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March 2014

'Stateless State' and self-organization as a policy resource

Presentation shared during an off the record expert consultation convened by QUNO on a New Framework on Trade and Investment in Agriculture. Participants were invited to review of changes in food systems since the conclusion of the WTO's Agreement on Agriculture and other trade agreements, to better understand the current climate, need and potential for change so that trade and investment rules support all people's food security. 
 

 

Author: 

  • Stephen Sherwood
January 2014

Background note: A guide for planning and strategy development in the face of complexity

How can policy makers, managers and practitioners best plan in the face of complexity? Does complexity make planning an irrelevant exercise? This background note is a guide, elaborating how planning and strategy development can be carried out despite complexity.

Author: 

  • Richard Hummelbrunner and Harry Jones

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November 2013

A New Framework for Trade and Investment in Agriculture – QUNO`s vision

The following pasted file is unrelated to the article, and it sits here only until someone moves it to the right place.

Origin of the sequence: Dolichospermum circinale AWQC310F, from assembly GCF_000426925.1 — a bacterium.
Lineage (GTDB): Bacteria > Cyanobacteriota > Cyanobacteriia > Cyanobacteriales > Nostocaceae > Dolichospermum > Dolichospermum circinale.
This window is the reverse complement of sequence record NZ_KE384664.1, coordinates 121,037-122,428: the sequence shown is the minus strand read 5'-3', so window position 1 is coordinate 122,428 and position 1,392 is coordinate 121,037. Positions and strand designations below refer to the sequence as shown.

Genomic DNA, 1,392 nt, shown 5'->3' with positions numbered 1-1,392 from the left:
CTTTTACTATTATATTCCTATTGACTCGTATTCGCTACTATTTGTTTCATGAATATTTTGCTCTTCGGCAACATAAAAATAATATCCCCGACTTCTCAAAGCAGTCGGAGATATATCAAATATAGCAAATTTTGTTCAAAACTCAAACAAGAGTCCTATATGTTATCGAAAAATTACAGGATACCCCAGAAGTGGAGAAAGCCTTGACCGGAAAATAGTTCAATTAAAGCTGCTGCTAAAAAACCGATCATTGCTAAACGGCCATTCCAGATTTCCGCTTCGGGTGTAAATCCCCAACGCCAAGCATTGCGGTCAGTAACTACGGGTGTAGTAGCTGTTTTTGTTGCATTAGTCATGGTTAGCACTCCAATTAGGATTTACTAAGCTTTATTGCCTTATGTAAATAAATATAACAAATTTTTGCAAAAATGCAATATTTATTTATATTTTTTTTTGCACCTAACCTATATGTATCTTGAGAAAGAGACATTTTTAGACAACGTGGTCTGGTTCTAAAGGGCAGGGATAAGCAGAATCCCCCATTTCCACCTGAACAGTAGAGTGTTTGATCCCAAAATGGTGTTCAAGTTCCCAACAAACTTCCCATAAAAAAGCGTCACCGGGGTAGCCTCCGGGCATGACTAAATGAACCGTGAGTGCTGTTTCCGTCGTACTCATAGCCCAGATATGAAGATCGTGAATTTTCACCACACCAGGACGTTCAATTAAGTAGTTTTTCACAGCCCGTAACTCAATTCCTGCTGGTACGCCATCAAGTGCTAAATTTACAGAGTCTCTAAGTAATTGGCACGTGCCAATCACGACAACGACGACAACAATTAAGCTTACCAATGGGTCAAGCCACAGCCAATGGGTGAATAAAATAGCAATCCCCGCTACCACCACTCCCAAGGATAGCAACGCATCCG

The Quaker United Nations Office (QUNO) is working with others to explore the purpose, structure and direction of the governance of trade and investment in agriculture. To do this, we are stepping back from international negotiations relating to trade and investment in agriculture and asking questions about what an ideal framework to govern trade and investment in agriculture should look like. This document outlines QUNO's NFTIA vision.

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October 2013

Geneva Reporter

Geneva's newsletter from July to October 2013. Features stories:

  • Children of parents sentenced to death or executed
  • New framework for trade and investment in agriculture
  • Conscientious objection to military service
  • New energy on nuclear disarmament
  • Highlights from QUNO New York

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October 2013

Definition of 'Breeder' under UPOV

A briefing paper on food, biological diversity and intellectual property for the October 2013 UPOV sessions. It urges delegates to carefully consider their countries' objectives and realities in the area of agriculture when discussing the draft Explanatory Note on the definition of 'breeder' in the UPOV Council and Committee, particularly in relation to the role that smallholder farmers play in plant breeding.

Author: 

  • Caroline Dommen

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August 2013

NFTIA Draft Mapping of Alternative Proposals

QUNO believes that by placing people’s livelihoods and dignity alongside sustainability and food security as the central objectives of agriculture trade, it is possible to envision a new framework of agricultural trade and investment rules that would better enable countries to meet peoples’ long-term food security needs and objectives. This document is a draft mapping of some of the alternatives already proposed.